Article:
All things considered, it really feels to me as though Accenture is a chip leader in a game it doesn’t understand. Expensive acquisitions like these show that they’ve got the big money, but they don’t appear to have any idea what they’re doing with it. Take talent, for example. The best talent in the creative industry right now is out in the market; it’s not tied to any one agency. Both agencies might well be at the top of their game, but why would a consulting firm waste so much money on buying them when they could hire high-quality creative talent on a contingent basis instead?

As their presence in the top 10 creative agencies shows, there is a growing trend in which Accenture, like many of the other big players, are buying up agencies as if they were nothing more than keywords. What they’re really buying, though, is a collection of credentials, clients and IP. Unfortunately, the talent that created those credentials aren’t going to stay at the business, the clients that hired the agency in the first place won’t be interested in buying what is basically just another part of Accenture, and the IP never really existed to begin with.

Droga5, for example, was one of the few agencies that did great brand work the old-fashioned way – undoubtedly something that made it attractive to Accenture in the first place. The irony, though, is that by leading it further away from the way of working that made it so special, the consulting giant will kill its creativity.

“Accenture Interactive has been dazzled by its ambitions to become the CMO agency of record…. But, in flashing its cash, it is spending millions on acquiring nothing of any value.”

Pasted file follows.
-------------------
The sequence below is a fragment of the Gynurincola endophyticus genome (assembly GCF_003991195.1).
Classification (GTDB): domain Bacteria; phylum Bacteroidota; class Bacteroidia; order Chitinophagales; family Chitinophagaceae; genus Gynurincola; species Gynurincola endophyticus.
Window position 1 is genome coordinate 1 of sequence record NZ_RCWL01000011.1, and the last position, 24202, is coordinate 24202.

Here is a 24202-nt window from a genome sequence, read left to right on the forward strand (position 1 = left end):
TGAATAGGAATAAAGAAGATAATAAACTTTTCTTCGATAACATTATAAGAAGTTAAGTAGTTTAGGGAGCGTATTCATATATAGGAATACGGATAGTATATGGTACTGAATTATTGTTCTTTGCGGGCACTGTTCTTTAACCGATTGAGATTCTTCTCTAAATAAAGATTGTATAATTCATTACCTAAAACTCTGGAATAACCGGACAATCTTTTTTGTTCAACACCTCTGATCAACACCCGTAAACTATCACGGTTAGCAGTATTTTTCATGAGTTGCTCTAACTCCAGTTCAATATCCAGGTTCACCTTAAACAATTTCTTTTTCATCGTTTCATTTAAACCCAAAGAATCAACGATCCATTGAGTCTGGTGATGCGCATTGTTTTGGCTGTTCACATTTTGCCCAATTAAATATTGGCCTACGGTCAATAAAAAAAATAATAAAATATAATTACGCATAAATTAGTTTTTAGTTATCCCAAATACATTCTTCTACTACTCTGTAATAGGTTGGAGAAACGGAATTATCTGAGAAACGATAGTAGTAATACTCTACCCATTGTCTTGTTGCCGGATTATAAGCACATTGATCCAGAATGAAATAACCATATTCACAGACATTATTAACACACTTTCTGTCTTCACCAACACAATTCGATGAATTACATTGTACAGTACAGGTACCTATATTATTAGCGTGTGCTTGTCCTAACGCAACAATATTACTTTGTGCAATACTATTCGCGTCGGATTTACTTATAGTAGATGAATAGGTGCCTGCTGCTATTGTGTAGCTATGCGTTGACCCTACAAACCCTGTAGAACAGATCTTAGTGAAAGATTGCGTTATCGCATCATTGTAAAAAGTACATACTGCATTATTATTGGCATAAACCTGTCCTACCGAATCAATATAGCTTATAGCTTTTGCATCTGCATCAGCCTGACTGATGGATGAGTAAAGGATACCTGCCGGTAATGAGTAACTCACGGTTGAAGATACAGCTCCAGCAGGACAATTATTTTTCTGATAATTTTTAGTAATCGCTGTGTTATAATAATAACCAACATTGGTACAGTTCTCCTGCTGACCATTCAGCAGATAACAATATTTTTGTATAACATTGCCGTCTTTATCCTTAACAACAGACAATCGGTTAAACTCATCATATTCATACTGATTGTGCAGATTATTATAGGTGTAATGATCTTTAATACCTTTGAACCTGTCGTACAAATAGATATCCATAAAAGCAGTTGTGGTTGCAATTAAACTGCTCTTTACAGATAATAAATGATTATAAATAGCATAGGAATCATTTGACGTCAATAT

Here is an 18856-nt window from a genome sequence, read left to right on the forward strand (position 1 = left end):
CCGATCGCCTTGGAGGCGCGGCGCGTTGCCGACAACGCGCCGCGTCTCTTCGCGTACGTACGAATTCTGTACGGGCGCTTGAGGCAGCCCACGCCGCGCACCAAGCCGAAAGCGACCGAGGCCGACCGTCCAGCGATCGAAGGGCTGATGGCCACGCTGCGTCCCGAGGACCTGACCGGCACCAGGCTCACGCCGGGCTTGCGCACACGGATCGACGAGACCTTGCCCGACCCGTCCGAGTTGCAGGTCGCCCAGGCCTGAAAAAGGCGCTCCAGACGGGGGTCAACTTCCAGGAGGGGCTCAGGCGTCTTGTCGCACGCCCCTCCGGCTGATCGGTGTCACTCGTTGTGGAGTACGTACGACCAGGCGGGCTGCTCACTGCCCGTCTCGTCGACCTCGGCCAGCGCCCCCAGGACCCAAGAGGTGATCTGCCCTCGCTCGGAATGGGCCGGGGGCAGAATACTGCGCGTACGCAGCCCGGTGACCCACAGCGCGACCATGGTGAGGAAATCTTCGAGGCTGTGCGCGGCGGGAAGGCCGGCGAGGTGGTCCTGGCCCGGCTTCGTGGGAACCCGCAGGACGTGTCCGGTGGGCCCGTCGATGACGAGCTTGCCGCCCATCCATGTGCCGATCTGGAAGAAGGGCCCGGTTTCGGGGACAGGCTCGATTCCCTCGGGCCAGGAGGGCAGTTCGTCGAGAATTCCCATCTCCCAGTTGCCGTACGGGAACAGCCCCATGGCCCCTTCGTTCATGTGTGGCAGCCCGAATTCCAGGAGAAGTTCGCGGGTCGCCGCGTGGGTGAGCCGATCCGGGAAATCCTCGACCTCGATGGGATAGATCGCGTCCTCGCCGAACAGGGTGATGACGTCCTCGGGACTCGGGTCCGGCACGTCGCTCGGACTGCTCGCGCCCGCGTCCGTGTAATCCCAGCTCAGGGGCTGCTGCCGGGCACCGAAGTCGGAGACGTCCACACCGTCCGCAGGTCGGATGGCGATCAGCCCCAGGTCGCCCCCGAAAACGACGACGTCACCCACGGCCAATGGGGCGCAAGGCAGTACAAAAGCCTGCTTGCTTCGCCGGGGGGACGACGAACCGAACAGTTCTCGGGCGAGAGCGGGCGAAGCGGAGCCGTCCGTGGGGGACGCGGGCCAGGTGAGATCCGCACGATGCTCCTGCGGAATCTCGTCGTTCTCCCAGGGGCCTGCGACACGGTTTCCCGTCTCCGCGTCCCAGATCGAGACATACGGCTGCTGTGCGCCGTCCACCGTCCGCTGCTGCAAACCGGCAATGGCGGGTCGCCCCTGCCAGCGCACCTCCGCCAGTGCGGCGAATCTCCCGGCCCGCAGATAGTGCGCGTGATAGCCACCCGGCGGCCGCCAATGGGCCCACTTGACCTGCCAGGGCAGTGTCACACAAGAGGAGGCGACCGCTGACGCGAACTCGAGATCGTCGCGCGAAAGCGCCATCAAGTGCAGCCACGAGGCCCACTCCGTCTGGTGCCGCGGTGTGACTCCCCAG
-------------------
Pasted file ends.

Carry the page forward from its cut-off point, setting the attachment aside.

If pressed, the recently acquired agency staff at Accenture will tell you just how dysfunctional the new arrangement is. They’re largely unfulfilled. Rarely do they feel their work has any sort of meaning or purpose. What’s more, the different disciplines have found little or no common ground, and find it hard to work together as a cohesive whole. It’s not surprising, then, to see talented people leaving in droves.

Beyond the window dressing 

It’s clear, then, that consulting firms and creative agencies are no easy bedfellows. But in his company’s defence, Accenture Interactive’s Senior Managing Director for North America, Glen Hartman, described its culture as being “far, far away from what a stereotypical consulting firm would look like. Our office and studios look a lot like Droga5’s.”

In demonstrating a belief that office design equates to workplace culture, this statement serves as an illustration of how confused Accenture is right now. It wants to justify its new strategy so badly, it’s started dressing like a creative agency. But if you look beyond the window dressing and see that you and your partners are speaking a different language with a different purpose, selling to different people in a different market, there’s no getting away from the fact that you’re different.

Accenture Interactive has been dazzled by its ambitions to become the CMO agency of record, and it wants to dazzle others with its new direction. But, in flashing its cash, it is spending millions on acquiring nothing of any value.

Related: Space between consulting firms and creative agencies is converging.